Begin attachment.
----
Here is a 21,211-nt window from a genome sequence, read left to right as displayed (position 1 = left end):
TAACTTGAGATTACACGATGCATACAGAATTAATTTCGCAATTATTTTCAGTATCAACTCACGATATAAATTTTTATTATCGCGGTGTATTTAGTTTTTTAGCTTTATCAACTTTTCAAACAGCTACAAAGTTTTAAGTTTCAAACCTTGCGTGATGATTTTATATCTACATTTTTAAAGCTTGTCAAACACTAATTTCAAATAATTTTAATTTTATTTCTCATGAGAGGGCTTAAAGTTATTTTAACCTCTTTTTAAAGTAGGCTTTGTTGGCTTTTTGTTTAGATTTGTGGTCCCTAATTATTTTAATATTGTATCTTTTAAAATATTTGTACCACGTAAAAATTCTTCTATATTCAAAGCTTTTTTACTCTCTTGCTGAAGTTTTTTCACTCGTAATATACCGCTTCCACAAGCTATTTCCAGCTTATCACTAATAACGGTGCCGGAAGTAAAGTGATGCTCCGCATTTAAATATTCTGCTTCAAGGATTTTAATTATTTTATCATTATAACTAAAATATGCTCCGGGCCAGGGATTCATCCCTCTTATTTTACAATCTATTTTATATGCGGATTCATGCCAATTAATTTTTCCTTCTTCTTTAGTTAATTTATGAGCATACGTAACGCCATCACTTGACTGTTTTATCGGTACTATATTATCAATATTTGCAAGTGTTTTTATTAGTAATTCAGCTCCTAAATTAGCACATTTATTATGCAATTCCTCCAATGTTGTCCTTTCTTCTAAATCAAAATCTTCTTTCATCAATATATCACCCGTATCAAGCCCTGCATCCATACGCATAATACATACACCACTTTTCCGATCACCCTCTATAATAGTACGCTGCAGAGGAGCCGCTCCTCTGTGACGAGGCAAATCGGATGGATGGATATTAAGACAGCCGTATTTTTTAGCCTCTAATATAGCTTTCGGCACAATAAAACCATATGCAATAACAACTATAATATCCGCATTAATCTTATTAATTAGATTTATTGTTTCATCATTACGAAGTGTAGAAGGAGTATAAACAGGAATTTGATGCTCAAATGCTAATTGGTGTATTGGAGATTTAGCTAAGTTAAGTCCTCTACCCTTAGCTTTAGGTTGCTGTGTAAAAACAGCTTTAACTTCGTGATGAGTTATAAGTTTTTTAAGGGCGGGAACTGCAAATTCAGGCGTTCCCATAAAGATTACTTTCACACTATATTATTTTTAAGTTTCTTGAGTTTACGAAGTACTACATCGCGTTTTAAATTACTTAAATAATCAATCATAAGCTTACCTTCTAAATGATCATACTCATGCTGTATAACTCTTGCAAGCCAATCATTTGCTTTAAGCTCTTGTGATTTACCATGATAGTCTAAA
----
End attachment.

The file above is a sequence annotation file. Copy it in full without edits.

Here is a 21,211-nt window from a genome sequence, read left to right as displayed (position 1 = left end):
TAACTTGAGATTACACGATGCATACAGAATTAATTTCGCAATTATTTTCAGTATCAACTCACGATATAAATTTTTATTATCGCGGTGTATTTAGTTTTTTAGCTTTATCAACTTTTCAAACAGCTACAAAGTTTTAAGTTTCAAACCTTGCGTGATGATTTTATATCTACATTTTTAAAGCTTGTCAAACACTAATTTCAAATAATTTTAATTTTATTTCTCATGAGAGGGCTTAAAGTTATTTTAACCTCTTTTTAAAGTAGGCTTTGTTGGCTTTTTGTTTAGATTTGTGGTCCCTAATTATTTTAATATTGTATCTTTTAAAATATTTGTACCACGTAAAAATTCTTCTATATTCAAAGCTTTTTTACTCTCTTGCTGAAGTTTTTTCACTCGTAATATACCGCTTCCACAAGCTATTTCCAGCTTATCACTAATAACGGTGCCGGAAGTAAAGTGATGCTCCGCATTTAAATATTCTGCTTCAAGGATTTTAATTATTTTATCATTATAACTAAAATATGCTCCGGGCCAGGGATTCATCCCTCTTATTTTACAATCTATTTTATATGCGGATTCATGCCAATTAATTTTTCCTTCTTCTTTAGTTAATTTATGAGCATACGTAACGCCATCACTTGACTGTTTTATCGGTACTATATTATCAATATTTGCAAGTGTTTTTATTAGTAATTCAGCTCCTAAATTAGCACATTTATTATGCAATTCCTCCAATGTTGTCCTTTCTTCTAAATCAAAATCTTCTTTCATCAATATATCACCCGTATCAAGCCCTGCATCCATACGCATAATACATACACCACTTTTCCGATCACCCTCTATAATAGTACGCTGCAGAGGAGCCGCTCCTCTGTGACGAGGCAAATCGGATGGATGGATATTAAGACAGCCGTATTTTTTAGCCTCTAATATAGCTTTCGGCACAATAAAACCATATGCAATAACAACTATAATATCCGCATTAATCTTATTAATTAGATTTATTGTTTCATCATTACGAAGTGTAGAAGGAGTATAAACAGGAATTTGATGCTCAAATGCTAATTGGTGTATTGGAGATTTAGCTAAGTTAAGTCCTCTACCCTTAGCTTTAGGTTGCTGTGTAAAAACAGCTTTAACTTCGTGATGAGTTATAAGTTTTTTAAGGGCGGGAACTGCAAATTCAGGCGTTCCCATAAAGATTACTTTCACACTATATTATTTTTAAGTTTCTTGAGTTTACGAAGTACTACATCGCGTTTTAAATTACTTAAATAATCAATCATAAGCTTACCTTCTAAATGATCATACTCATGCTGTATAACTCTTGCAAGCCAATCATTTGCTTTAAGCTCTTGTGATTTACCATGATAGTCTAAA